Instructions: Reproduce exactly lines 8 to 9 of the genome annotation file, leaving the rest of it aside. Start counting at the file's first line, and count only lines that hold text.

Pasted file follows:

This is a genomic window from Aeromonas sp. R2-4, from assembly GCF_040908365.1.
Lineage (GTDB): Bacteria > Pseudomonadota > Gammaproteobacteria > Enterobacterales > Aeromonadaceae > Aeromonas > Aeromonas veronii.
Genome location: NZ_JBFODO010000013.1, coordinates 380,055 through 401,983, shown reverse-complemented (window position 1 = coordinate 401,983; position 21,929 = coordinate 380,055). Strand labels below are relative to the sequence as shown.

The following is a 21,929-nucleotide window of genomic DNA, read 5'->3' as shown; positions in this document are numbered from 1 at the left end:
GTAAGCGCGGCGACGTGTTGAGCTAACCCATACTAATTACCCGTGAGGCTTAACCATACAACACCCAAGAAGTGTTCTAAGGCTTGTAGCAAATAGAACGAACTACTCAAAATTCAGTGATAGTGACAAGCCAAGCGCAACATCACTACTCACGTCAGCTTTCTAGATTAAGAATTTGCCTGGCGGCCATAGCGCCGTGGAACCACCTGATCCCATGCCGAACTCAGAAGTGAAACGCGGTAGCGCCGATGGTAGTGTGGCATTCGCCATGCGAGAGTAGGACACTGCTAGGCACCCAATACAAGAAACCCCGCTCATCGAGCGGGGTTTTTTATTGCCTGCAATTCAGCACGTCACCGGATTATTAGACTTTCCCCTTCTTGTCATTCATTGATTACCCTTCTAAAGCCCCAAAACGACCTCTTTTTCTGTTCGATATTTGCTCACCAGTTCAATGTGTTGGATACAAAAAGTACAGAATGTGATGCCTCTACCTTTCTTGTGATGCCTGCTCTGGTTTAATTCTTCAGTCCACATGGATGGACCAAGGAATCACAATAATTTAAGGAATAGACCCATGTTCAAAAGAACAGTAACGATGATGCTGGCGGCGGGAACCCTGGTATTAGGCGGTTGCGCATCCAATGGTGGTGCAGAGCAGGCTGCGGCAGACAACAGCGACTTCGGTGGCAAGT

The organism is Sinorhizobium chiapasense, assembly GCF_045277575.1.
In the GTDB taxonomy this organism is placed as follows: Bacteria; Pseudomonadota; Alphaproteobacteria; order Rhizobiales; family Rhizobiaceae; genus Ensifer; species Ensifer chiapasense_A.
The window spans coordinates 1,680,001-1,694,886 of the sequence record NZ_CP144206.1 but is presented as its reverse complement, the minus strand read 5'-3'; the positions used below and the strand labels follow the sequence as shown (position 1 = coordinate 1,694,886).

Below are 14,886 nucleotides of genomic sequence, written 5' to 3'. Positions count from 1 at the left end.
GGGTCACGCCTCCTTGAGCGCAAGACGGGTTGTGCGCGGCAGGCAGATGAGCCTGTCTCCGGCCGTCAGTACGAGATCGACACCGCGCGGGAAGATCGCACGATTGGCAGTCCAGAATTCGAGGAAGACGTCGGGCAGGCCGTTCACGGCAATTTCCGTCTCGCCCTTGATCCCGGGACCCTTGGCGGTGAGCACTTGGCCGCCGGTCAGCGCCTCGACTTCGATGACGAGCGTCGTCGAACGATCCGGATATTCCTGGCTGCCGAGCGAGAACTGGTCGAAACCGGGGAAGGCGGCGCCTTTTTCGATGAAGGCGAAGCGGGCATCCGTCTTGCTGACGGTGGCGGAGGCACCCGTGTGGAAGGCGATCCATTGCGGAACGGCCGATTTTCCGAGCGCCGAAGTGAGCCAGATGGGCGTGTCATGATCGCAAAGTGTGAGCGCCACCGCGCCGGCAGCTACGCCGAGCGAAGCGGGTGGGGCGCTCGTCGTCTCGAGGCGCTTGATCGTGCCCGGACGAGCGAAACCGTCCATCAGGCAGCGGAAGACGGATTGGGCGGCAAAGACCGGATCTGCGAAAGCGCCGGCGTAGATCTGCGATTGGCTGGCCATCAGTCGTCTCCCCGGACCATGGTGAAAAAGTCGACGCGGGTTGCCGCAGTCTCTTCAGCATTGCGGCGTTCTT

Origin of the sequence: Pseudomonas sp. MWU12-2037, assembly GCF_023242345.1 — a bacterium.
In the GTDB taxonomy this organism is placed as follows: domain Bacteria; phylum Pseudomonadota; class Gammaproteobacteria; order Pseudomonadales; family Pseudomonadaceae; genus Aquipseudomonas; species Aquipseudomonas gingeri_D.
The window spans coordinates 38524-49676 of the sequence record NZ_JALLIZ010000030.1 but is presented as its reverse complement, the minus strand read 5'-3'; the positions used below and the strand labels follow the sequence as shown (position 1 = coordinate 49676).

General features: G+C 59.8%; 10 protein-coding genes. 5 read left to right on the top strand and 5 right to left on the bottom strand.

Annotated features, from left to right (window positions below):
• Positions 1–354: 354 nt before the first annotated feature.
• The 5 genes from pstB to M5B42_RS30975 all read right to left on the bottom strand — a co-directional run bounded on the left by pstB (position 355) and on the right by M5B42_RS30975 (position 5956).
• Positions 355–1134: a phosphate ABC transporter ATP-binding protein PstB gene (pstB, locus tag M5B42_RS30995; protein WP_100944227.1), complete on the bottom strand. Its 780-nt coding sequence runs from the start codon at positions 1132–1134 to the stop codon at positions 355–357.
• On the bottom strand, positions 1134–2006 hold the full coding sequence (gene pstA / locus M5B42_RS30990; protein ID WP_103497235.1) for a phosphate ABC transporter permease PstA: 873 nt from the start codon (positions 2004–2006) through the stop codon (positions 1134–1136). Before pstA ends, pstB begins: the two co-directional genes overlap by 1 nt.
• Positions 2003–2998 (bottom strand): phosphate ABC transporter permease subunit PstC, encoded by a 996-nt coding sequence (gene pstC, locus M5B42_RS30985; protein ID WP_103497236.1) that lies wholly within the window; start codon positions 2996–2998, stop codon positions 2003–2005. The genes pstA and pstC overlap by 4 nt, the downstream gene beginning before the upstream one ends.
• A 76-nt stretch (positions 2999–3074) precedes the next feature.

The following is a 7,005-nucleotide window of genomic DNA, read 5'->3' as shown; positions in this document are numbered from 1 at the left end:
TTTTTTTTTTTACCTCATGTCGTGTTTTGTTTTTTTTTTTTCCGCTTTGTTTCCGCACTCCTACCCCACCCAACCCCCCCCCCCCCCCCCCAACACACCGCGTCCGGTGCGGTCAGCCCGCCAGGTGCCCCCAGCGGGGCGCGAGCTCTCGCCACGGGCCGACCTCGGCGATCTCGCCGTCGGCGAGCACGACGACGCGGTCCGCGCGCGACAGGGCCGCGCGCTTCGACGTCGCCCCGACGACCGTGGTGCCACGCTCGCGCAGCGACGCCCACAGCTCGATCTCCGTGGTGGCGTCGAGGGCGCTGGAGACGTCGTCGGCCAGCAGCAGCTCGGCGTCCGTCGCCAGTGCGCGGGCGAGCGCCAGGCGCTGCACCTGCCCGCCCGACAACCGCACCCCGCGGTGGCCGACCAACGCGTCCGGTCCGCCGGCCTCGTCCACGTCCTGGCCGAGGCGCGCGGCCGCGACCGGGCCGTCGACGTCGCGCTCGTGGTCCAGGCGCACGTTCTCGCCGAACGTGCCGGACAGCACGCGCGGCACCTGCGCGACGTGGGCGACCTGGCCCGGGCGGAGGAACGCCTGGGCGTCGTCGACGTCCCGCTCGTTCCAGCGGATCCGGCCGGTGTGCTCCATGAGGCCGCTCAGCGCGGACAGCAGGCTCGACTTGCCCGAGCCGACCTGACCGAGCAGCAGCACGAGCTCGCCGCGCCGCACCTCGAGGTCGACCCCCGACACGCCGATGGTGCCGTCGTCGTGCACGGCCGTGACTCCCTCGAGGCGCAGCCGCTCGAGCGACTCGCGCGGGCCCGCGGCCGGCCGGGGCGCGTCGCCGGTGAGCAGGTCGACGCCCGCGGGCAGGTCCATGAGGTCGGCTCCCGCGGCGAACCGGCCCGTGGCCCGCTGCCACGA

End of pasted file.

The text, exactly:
The window spans coordinates 1,680,001-1,694,886 of the sequence record NZ_CP144206.1 but is presented as its reverse complement, the minus strand read 5'-3'; the positions used below and the strand labels follow the sequence as shown (position 1 = coordinate 1,694,886).

Below are 14,886 nucleotides of genomic sequence, written 5' to 3'. Positions count from 1 at the left end.